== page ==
Combustible Celluloid
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With: Yalitza Aparicio, Marina de Tavira, Fernando Grediaga, Jorge Antonio Guerrero, Verónica García, Nancy García García, Diego Cortina Autrey, Carlos Peralta, Marco Graf, Daniela Demesa, José Manuel Guerrero Mendoza, Andy Cortés
Written by: Alfonso Cuarón
Directed by: Alfonso Cuarón
MPAA Rating: R for graphic nudity, some disturbing images, and language
Language: Spanish, Mixtec, with English subtitles
Running Time: 135
Date: 12/13/2018

Roma (2018)

4 Stars (out of 4)

Maid in Mexico

By Jeffrey M. Anderson

Director Alfonso Cuaron follows his masterpiece Gravity the best way he can, not by trying to go bigger, but by going back to his childhood, making this loving ode to the women who raised him with poetic, crystalline visual glory.

In Roma, it's late 1971, and Cleo (Yalitza Aparicio) works as a maid for a family in the Roma district of Mexico City. Cleo has a good relationship with the family's three children, whom she takes care of, and things seem to be going well enough. But the husband and wife's relationship is under some strain, and before long the husband departs, leaving Sofia (Marina de Tavira) in charge.

Meanwhile, Cleo becomes involved with a young man, Fermin (Jorge Antonio Guerrero), and gets pregnant. Fermin disappears, but Sofia lovingly agrees to help Cleo with the pregnancy. Cleo tracks down Fermin, and he brushes her off, denying any involvement. Meanwhile, student protests turn violent all over the city, and Cleo finds herself facing her deepest fears in more ways than one.

Like Gravity, Roma shows a graceful, effortless, yet complete command over light, space, and rhythm, recalling films like Sunrise and The Night of the Hunter, as well as European masters like Bresson, Fellini, and Antonioni. Thematically, it's all his own, as he follows his strong characters moving through impressively beautiful, massive, and sometimes threatening space.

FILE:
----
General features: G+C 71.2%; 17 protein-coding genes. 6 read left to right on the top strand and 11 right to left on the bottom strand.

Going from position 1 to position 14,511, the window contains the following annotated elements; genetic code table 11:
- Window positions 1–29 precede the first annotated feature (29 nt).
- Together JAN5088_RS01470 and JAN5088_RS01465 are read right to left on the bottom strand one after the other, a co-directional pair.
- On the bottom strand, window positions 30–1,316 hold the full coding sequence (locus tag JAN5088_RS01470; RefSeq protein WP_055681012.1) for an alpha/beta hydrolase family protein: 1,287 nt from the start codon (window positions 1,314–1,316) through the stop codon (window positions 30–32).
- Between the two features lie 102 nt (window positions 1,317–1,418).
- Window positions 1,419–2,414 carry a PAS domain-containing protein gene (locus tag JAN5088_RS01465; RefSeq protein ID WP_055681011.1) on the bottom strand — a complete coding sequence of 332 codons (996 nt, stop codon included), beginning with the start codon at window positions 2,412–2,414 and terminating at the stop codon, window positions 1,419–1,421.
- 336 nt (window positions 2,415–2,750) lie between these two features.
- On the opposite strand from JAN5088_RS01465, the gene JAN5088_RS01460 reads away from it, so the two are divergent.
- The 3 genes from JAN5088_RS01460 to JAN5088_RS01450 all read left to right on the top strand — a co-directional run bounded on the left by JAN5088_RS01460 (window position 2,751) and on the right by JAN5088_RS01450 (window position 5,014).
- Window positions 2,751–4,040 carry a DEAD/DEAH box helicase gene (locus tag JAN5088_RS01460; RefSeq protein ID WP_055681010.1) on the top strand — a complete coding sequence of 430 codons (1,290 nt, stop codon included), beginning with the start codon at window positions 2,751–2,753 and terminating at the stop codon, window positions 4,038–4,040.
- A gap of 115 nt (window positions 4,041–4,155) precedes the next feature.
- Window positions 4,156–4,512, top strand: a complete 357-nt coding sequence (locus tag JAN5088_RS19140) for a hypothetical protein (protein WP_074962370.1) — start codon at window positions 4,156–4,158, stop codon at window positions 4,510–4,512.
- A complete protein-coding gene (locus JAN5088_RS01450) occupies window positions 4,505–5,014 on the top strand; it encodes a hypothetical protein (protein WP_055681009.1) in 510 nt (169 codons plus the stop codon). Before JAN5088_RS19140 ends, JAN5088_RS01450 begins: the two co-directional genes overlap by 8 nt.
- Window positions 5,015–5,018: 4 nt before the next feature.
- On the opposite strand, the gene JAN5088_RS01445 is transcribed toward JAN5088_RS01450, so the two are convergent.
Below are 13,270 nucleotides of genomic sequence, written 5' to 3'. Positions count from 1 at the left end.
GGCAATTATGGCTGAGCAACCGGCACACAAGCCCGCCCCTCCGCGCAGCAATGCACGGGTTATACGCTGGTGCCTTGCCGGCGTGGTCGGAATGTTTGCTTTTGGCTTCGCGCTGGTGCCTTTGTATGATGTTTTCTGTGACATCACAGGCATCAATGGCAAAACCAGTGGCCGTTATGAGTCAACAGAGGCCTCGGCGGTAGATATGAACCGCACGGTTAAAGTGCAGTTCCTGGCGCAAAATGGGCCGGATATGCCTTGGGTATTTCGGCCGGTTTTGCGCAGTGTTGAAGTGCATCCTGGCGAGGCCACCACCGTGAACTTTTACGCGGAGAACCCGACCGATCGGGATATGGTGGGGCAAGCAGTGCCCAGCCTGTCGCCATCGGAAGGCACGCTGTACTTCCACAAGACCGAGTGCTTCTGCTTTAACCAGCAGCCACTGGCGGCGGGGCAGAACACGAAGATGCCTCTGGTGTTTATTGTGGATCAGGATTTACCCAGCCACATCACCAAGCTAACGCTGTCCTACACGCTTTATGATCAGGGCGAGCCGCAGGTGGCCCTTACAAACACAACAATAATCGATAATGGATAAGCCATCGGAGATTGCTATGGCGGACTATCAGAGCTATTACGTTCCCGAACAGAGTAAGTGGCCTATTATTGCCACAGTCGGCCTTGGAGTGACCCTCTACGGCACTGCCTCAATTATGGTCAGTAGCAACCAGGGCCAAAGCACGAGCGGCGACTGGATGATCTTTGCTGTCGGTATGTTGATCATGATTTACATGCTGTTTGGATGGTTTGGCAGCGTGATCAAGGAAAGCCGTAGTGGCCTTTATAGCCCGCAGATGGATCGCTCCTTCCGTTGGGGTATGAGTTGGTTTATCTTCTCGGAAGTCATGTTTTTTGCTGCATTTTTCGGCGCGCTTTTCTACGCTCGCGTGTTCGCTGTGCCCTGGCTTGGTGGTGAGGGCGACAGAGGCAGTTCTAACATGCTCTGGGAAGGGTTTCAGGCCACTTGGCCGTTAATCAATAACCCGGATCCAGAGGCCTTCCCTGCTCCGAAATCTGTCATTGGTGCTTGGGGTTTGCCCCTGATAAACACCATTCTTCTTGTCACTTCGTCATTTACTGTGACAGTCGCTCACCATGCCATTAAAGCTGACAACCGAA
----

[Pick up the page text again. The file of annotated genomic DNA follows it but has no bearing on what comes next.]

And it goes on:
Cuaron continues to use his trademark sustained, unbroken shots, but while he has proven himself a master at the use of color, his use of black-and-white here shows that he is just as adept with shadows and textures. (The opening shot, with an airplane reflected in a puddle on the floor as Cleo cleans, is a beauty.)

His Cleo is a curious character, seemingly impassive, almost as if shy to show her emotions, but when she does, it's tender and moving. Despite this, Roma really puts her through a ringer, but as in Cuaron's other stories of women (A Little Princess, Gravity, etc.), his approach is delicate and affectionate; he never bludgeons.

Her trials and tribulations are foreshadowed with little omens, such as playing "dead" with one of the children or a small earthquake in a hospital, that are almost indirect suggestions of conflict. Even moments of intensity, as when a demonstration turns into a violent riot, or Cleo giving birth, are handled as if the viewer were in shock, or disbelief. The filmmaker is on our side, not trying to bash us over the head.

Most affecting and most memorable are the small, fleeting moments of joy and beauty, touches that make Roma another Cuaron masterpiece.

Although the movie is available forevermore to stream on Netflix, it's also monumental enough to have deserved a Criterion DVD and Blu-ray release. The Blu-ray edition is simply majestic, and it features Criterion's first disc with Dolby Atmos sound. Bonuses include a 72-minute behind-the-scenes documentary, going far beyond the usual talking-head thing; other, shorter documentaries: "Snapshots from the Set" (32 minutes), "The Look of Roma" (21 minutes), "The Sound of Roma" (27 minutes), and an 18-minute featurette about the film's theatrical release in Mexico.

We also get two trailers, and a thick liner notes booklet that includes essays by novelist Valeria Luiselli and historian Enrique Krauze, along with writing by author Aurelio Asiain and production-design images with notes by Eugenio Caballero. If you haven't yet seen this miraculous, one-of-a-kind movie, start here.

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